It’s a bit grueling. I describe it as like prepping for a GMAT or any other big test that you’re going to take. You have to put in the work to be able to be successful. Our interview process is tough. You not only have to walk through a business case, but you also have to answer questions around a personal experience.
Take the time to prepare. You have to put in the work—you really do. That goes for anybody at any school, regardless of resources. Run the cases, and use your friends at first. When you feel secure with practicing with those folks, move on to practicing maybe with somebody at McKinsey, maybe a buddy, maybe somebody you’ve connected with. Run a practice case with them and then listen to the feedback. I’m not saying do 80 practice cases. I’ve heard of people doing that. Do it to the place where you get comfortable.
For the personal experience portion, video yourself and then watch it. If you were the assessor or the interviewer, how does that make you feel? We’re our own harshest critics. I’m not saying to be mean to yourself. But put yourself in the assessor’s shoes.
How to land a full-time role at McKinsey
What if an MBA student isn’t hired as an intern? Can they still get hired full-time?
We stay in touch with folks. We tell them when to expect hearing from us again, and then we’ll reconnect with them sometime in August, and the process goes by quicker.
They’ve already been through the process. They’ve already had a lot of conversations. This is now mostly like a reconnection and a resume drop. Our application deadline for full-time MBAs is Sept. 9th across all schools, regardless of school calendar. Then we make interview selections and then interviews happen and all is said and done.
Do summer interns have to reapply to be considered for a full-time position?
No, they don’t. If you were a summer intern, you get an offer to return, and you get a certain period of time to decide if you want to come back. At the end of the summer if you performed well and did everything, you get an offer to return.
How many MBAs do you hire every year?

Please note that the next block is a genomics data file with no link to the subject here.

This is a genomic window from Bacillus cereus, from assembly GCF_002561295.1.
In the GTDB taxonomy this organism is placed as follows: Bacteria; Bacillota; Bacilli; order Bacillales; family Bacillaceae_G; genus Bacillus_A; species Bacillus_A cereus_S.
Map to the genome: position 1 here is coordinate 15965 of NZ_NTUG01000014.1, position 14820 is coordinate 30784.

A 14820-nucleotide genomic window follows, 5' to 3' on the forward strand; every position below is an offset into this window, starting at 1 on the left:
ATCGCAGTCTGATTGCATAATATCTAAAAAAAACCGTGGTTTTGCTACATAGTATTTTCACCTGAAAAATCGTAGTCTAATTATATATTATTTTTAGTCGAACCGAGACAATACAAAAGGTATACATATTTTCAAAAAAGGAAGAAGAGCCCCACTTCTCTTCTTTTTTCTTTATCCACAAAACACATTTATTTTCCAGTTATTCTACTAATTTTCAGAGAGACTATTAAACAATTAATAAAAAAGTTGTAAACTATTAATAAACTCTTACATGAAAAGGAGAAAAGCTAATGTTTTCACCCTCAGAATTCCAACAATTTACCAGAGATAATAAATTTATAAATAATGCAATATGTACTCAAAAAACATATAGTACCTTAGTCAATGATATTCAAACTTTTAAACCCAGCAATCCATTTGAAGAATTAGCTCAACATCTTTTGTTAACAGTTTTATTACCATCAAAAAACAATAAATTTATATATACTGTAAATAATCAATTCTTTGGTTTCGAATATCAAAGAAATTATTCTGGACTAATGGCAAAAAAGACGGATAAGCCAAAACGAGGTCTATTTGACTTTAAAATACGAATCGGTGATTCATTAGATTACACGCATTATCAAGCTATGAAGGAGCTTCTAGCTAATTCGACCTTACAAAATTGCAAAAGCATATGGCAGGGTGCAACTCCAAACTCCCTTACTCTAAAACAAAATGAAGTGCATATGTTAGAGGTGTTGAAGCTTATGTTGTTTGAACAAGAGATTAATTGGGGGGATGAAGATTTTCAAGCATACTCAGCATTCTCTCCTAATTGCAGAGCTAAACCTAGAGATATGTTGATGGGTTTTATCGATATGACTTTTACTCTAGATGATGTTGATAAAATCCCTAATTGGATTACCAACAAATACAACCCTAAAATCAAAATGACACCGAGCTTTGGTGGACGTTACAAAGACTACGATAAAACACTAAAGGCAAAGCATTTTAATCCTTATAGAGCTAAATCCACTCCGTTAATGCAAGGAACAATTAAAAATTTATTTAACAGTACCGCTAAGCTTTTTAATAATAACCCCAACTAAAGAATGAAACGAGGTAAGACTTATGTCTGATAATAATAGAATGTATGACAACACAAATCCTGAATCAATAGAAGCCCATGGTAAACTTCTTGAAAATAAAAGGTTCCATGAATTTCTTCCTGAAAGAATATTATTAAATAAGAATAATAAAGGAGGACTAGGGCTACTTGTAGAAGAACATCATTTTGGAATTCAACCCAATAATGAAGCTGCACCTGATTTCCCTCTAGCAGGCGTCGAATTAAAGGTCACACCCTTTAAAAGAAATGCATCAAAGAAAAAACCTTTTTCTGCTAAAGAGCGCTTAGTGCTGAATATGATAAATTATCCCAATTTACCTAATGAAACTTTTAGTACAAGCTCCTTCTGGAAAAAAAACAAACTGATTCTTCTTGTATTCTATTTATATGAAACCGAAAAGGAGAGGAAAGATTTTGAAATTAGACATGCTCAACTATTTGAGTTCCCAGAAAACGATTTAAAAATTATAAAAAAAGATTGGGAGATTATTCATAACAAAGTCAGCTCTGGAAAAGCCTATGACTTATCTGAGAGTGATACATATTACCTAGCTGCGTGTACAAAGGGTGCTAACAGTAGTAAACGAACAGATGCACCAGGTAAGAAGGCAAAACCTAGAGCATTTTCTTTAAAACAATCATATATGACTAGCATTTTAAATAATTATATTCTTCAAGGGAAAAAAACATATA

For summer internship we hired our biggest summer internship class ever at about 500 just for MBAs across all U.S. schools. It could vary anywhere from places like Booth, HBS, Kellogg, Wharton, Stanford—to Rice, CMU, UT Austin, Notre Dame. Very, very healthy year this year. Then for a full time, that just varies. I don’t remember last year’s, but again, it was a very healthy pipeline in terms of the amount that we hired.
Our bigger sources are Wharton, Booth, Kellogg—we have great relationships with their career services. We’re also expanding our reach also to a lot of the HBCUs. We’re building that relationship with career services, and we’ve been able to start to hire folks from those schools. We’re excited about those opportunities.
Highlight your leadership experience, be true to yourself
What skillsets are most important to McKinsey?
Having leadership experience. You could be a leader in your community. You could be a leader in a club, you could be a leader in so many ways. That’s what I love about our process. People think they’d have to keep it to a business example or a work example—and you don’t. We want to hear about all those other things that you have going on.
Also entrepreneurship. You could be a parent and maybe started something for the kids at the school for your children. That’s entrepreneurship. You can show it to me in so many different ways. And again, teamwork. It doesn’t always have to be in a work setting. You can shine in so many different ways, but I would definitely say leadership, teamwork, and entrepreneurship.
What other advice do you have for MBAs who want to work at McKinsey?
Be true to yourself. Really take a step back and really focus on the things you want to get out of the process, how you’re feeling, and your original intentions. I think that helps a lot to just do a little bit of that reflection before.
It will all work out in the end how it’s supposed to. Stick to you.